Definition of steroid in English:

steroid

noun

Biochemistry
  • 1Any of a large class of organic compounds with a characteristic molecular structure containing four rings of carbon atoms (three six-membered and one five). They include many hormones, alkaloids, and vitamins.

    • ‘Vitamin D is a steroid produced in the skin through a reaction between cholesterol and sunlight.’
    • ‘It is an important part of a healthy body, being a building block for steroids such as the sex hormones, and the hormones of the adrenal cortex.’
    • ‘So far, all the sex pheromones found in fish have turned out to be steroids and prostaglandins.’
    • ‘One of the steroids it produces is cortisol, which increases the supply of glucose in the blood.’
    • ‘Little is known about the steroids associated with these structures in hagfish.’
    1. 1.1
      • ‘Detecting successive generations of designer steroids will require a different type of sleuthing.’
      • ‘He took, supposedly or allegedly, this designer steroid that helped him run faster.’
      • ‘Top sluggers are adding muscle and bulk by taking steroids and growth hormone.’
      • ‘He very quickly began to inject steroids, as he later admitted.’
      • ‘First there were the highly publicized congressional hearings on steroids in professional baseball.’
      • ‘There's an interesting editorial in USA Today on steroids in professional sports.’
      • ‘He said he had been a gymnast as a teenager and wanted to get back into gymnastics as well as do some body building and the steroids would last him about five years.’
      • ‘The commissioner's policy bans the use of steroids at the major league level.’
      • ‘When someone is taking steroids, he can lift hard one day, then come back and lift the next.’
      • ‘In the 1980s steroids were the rage among power athletes, like weightlifters and sprinters.’
      • ‘Come up with a plan that gets guys off steroids and levels the playing field.’
      • ‘Obviously testosterone levels also deplete and once you stop using steroids it can take a long time to get back to normal.’
      • ‘Players will be tested for steroids at least twice a season, including one random test.’
      • ‘I contend that players were caught with steroids that had been in their bodies for a while.’
      • ‘These doses were comparable with the doses that many athletes who use steroids take.’
      • ‘You know using steroids or human growth hormone to add slabs of muscle is cheating.’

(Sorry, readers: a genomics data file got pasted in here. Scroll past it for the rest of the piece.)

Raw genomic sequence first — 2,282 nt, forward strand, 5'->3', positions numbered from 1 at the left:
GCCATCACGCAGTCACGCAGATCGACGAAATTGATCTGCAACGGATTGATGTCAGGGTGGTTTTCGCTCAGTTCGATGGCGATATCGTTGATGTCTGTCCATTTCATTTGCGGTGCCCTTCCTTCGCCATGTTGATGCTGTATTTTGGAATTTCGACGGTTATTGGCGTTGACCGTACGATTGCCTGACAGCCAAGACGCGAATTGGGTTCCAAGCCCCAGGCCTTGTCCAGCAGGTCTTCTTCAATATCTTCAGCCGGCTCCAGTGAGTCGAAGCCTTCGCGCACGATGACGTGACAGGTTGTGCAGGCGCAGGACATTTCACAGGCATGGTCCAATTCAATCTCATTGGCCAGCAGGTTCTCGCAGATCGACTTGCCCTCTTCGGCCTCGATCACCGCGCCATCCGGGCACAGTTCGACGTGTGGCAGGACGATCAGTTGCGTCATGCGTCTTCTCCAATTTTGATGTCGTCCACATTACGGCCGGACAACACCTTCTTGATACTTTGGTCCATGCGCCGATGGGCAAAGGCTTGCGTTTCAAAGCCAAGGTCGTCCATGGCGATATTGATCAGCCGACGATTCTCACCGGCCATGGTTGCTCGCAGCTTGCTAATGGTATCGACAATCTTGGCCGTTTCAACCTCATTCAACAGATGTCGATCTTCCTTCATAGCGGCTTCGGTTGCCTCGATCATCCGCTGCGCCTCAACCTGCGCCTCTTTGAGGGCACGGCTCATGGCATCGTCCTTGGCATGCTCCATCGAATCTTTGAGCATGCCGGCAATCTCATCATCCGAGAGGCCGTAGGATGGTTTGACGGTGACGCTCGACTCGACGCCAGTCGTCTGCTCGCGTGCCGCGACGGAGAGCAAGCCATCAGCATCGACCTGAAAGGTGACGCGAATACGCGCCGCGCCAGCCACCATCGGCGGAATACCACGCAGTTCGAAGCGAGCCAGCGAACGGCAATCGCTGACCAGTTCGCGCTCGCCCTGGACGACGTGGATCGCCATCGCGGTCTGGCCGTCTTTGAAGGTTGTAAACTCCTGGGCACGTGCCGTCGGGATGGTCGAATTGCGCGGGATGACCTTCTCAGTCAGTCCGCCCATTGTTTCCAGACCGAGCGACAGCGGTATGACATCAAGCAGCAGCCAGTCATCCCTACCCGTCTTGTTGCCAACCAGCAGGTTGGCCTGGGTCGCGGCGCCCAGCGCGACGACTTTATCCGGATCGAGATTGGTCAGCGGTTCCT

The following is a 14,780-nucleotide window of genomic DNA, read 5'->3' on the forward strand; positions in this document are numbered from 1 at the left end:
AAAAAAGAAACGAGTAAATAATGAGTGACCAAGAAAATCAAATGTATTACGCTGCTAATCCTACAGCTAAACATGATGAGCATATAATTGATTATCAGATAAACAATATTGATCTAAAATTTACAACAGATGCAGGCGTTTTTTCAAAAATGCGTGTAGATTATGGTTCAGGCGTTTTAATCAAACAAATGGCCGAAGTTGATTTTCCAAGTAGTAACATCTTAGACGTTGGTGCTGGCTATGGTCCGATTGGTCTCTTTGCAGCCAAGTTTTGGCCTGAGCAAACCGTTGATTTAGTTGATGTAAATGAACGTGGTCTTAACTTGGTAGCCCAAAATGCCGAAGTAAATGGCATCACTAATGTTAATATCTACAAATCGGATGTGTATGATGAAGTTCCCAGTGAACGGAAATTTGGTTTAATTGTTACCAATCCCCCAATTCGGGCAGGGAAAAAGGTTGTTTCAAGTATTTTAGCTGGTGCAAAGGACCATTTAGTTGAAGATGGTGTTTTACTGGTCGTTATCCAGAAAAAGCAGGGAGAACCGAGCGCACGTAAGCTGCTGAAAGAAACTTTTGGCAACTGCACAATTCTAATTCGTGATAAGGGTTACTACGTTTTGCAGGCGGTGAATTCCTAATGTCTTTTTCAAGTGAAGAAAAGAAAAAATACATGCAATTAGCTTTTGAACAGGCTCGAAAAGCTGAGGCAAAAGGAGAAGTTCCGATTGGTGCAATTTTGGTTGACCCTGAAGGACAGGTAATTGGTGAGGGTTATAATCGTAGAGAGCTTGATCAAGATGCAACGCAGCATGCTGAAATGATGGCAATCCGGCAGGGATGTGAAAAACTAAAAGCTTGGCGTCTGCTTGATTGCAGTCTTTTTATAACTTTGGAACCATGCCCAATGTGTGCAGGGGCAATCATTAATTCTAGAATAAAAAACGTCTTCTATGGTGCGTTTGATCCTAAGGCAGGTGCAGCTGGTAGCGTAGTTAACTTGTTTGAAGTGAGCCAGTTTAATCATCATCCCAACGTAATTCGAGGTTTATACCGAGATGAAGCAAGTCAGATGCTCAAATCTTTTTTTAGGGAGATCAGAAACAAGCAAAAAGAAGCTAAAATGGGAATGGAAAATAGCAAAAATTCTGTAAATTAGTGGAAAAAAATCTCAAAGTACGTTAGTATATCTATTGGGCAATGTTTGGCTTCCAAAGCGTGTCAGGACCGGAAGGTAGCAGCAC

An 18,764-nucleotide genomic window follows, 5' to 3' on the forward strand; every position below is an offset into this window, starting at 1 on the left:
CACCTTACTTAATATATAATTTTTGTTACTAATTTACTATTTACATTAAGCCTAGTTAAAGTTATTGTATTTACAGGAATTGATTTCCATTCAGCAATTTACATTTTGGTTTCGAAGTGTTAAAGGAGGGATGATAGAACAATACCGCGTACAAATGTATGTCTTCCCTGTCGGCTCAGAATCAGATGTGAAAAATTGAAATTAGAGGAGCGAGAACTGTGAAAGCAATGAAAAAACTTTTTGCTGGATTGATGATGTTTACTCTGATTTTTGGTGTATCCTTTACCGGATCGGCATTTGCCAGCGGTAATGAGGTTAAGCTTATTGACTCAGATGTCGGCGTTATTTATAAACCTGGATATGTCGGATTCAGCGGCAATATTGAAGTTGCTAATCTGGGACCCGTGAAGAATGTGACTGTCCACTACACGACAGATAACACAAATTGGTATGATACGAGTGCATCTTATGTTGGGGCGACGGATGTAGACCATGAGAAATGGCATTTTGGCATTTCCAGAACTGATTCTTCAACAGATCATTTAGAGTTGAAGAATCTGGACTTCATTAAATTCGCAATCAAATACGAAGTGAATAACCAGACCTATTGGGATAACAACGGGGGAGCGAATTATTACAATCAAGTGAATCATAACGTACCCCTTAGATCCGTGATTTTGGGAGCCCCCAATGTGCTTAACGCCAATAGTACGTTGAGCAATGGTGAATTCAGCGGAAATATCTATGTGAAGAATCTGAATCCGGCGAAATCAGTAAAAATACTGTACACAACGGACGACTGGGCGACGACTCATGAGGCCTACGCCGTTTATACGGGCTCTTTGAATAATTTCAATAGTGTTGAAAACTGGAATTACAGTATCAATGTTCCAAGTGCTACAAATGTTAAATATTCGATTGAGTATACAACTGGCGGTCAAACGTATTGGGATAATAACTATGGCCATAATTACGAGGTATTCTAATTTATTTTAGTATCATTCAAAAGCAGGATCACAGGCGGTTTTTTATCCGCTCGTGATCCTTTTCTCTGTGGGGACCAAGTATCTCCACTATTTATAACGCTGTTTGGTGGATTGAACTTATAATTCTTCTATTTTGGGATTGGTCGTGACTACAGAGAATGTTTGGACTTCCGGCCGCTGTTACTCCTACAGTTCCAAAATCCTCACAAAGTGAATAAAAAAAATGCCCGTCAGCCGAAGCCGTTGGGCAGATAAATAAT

• ‘If he has a poor spring, some will doubt he even belongs in the big leagues without steroids.’
      • ‘All but four contained steroids, which in 14 cases were classified as potent or very potent.’
      • ‘This is not caused by an over use of steroids but by a growth or tumour on her pituitary gland.’
      • ‘Well, this has a lot of eyes on Major League Baseball and its policy about drug testing and steroids.’

Phrases

  • on steroids

    • Used to suggest a highly exaggerated, enhanced, or accelerated version of something.

      ‘high-protein gelatin squares, available in bright red or bright green, sort of like Jell-O on steroids’
      • ‘I mean, physically, I can't, because these things are, like, veneers on steroids.’
      • ‘You know, they all look a little bit like a Palm Pilot on steroids, essentially, because they're so big.’
      • ‘But the characters do not ring true, and the events that plague them are clichés on steroids.’
      • ‘It is now the last event; they have to climb a hill, which is more like a huge, inclined path with rocks on steroids.’
      • ‘Some look just like desktop PCs on steroids, others are slim boxes stacked in racks like an audiophile's stereo system.’
      • ‘Leonard jokes that it's a bit like paint by numbers on steroids.’
      • ‘Near the end, we had to climb over, under and back over a paramilitary structure best described as a jungle gym on steroids.’
      • ‘What we have here is business as usual - and hypocrisy on steroids.’
      • ‘Call it a .44 Magnum-length cartridge on steroids, fattening it up to .475 caliber.’
      • ‘At first glance it might appear like a roller ski on steroids or perhaps the mutant offspring of a mountain bike and roller blades.’

Origin

1930s: from sterol + -oid.

Pronunciation:

steroid

/ˈstirˌoid//ˈsterˌoid/